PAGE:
Storytelling is one of the oldest methods of sharing knowledge between people. They are used to educate, illustrate effects, entertain and pass on valuable knowledge. Conventional communication can become stale and boring. A good story adds interest and spices up a dull lesson. Gabriel describes it as the art of weaving and constructing intimate knowledge (2000). This intimate knowledge captures routines and the experiences of past employees (Liebowitz 2009). Stories get repeated throughout a company and can be a driving force for change and a solid indicator of company culture. These stories frame important lessons, in a creative and memorable way.
Storytelling follows the classic rules for any good story.
- Focus on the positive. How do you reach the happy ending?
- Who is the hero of the story?
- Use a twist or an unconventional plot. How will you get people’s attention?
- Be clear and concise with the story.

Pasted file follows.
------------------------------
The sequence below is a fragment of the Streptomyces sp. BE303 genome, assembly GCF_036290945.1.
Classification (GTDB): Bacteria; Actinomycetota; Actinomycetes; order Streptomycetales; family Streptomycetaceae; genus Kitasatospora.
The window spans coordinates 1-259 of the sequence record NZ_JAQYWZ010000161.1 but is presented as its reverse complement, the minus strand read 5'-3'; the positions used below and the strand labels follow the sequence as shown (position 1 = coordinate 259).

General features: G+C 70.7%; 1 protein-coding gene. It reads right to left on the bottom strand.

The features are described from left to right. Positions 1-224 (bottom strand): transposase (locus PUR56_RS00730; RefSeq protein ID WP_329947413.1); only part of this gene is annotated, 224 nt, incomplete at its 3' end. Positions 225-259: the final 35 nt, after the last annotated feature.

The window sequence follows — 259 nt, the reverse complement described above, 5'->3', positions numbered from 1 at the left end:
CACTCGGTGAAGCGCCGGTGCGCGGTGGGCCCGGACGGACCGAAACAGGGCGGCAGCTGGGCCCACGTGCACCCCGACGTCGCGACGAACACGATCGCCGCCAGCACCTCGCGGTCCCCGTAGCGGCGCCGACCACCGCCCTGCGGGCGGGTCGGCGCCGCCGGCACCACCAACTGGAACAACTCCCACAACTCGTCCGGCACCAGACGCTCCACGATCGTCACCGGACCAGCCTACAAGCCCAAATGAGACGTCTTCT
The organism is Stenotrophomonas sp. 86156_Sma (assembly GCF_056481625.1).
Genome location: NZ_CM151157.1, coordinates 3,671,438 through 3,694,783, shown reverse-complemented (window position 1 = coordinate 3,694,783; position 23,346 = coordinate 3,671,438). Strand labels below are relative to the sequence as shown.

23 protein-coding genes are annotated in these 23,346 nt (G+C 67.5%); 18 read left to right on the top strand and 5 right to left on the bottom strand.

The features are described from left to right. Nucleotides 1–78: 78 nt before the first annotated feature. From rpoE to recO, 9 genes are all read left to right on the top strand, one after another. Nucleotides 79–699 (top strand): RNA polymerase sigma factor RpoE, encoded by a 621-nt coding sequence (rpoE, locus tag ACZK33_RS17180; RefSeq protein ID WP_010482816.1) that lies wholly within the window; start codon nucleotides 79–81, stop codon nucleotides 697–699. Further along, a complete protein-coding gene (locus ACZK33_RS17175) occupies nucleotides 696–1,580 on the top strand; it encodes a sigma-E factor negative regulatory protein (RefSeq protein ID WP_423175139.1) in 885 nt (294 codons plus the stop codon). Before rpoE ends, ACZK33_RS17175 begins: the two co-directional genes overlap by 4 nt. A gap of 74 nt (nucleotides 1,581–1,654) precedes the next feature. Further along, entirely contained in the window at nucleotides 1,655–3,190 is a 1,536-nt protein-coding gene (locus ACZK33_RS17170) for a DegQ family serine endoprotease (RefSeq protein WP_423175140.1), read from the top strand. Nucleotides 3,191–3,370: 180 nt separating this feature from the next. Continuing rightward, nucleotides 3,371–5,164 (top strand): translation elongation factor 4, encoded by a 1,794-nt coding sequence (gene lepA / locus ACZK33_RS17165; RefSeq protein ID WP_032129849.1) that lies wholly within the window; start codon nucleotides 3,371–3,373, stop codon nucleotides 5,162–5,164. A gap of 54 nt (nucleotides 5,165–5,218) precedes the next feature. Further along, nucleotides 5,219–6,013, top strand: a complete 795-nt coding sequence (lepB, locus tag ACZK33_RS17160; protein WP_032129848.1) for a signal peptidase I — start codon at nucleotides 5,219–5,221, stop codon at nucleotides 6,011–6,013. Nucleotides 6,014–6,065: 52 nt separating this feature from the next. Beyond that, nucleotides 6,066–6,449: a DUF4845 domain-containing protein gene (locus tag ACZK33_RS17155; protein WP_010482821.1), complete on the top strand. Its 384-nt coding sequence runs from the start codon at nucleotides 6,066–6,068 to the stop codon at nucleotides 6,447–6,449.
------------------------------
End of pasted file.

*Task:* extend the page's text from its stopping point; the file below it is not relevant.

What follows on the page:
- Try to use more than one medium.
- Focus on a clear message.
- Use humour and comedy.
- Feel free to exaggerate but don’t go overboard.
- Can be warnings or opportunities.
It can be very difficult to create a set of guidelines for stories but remember to be away of how influential they can be!
Going the extra mile
If you want to get the most out of this strategy, frame your stories around past accomplishments of employees. Give credit to them and show the rewards they were given. Reinforce positive lessons and how you want future problems solved. Get creative, a great story is always easy to remember.